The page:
How to make a connection across the landscape: interactions between topography, weather and hydrological connectivity at the landscape scale.

S. M. Reaney, L. J. Bracken and C Williams

Institute of Hazard, Risk and Resilience and Department of Geography, Durham University, Durham, UK

Hydrological connectivity describes the ease with which water can move across the landscape and is a central factor in determining catchment hydrological and water quality behaviour. The strength of the connectivity is determined by the interactions between the driving rain storm events and the physical structure of the landscape.Being able to determine the connectivity is key to predicting: 1. how the catchment will respond to storms events to generate flood events and 2. the distribution of critical source areas for diffuse pollution. If it was possible to read a topographic connectivity signature from the landscape, it would help make predictions in ungauged basins for both flood and water quality risk.  Through the use of flow path tracing algorithms, it is possible to make predictions of hydrological connectivity at the landscape scale. These predictions are made with the Network Index coupled with field measurements, a topographic wetness index or with the spatial output from a fully distributed hydrological model, such as CRUM3. This work utilises these different approaches. The model gives a time series of predictions and the soil moisture patterns are able to develop in response to the local topographic driving forces. With these predictions, it is possible to relate the connectivity strength to the nature of the topography. The relationships between hydrological connectivity, slope lengths, slope gradient and slope profile variability and how these relationship vary seasonally with the different storm events have been investigated with the aim to develop a topographic connectivity signature.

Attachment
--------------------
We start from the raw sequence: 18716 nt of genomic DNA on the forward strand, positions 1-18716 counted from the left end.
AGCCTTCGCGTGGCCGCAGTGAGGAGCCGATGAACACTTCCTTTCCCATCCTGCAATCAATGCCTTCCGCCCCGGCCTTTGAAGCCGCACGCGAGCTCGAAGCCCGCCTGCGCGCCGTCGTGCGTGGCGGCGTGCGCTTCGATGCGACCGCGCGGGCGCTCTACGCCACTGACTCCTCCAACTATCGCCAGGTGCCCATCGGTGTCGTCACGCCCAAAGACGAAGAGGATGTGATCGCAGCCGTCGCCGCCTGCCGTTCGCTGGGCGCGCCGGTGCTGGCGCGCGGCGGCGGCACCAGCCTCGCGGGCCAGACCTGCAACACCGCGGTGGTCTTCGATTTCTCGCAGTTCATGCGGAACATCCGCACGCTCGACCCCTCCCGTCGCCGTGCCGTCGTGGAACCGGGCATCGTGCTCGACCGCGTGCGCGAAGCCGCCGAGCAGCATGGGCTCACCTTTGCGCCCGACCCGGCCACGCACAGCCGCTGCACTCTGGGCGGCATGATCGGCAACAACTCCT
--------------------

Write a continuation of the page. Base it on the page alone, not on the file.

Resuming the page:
Presentated at the IUGG meeting in Melbourne July 2011

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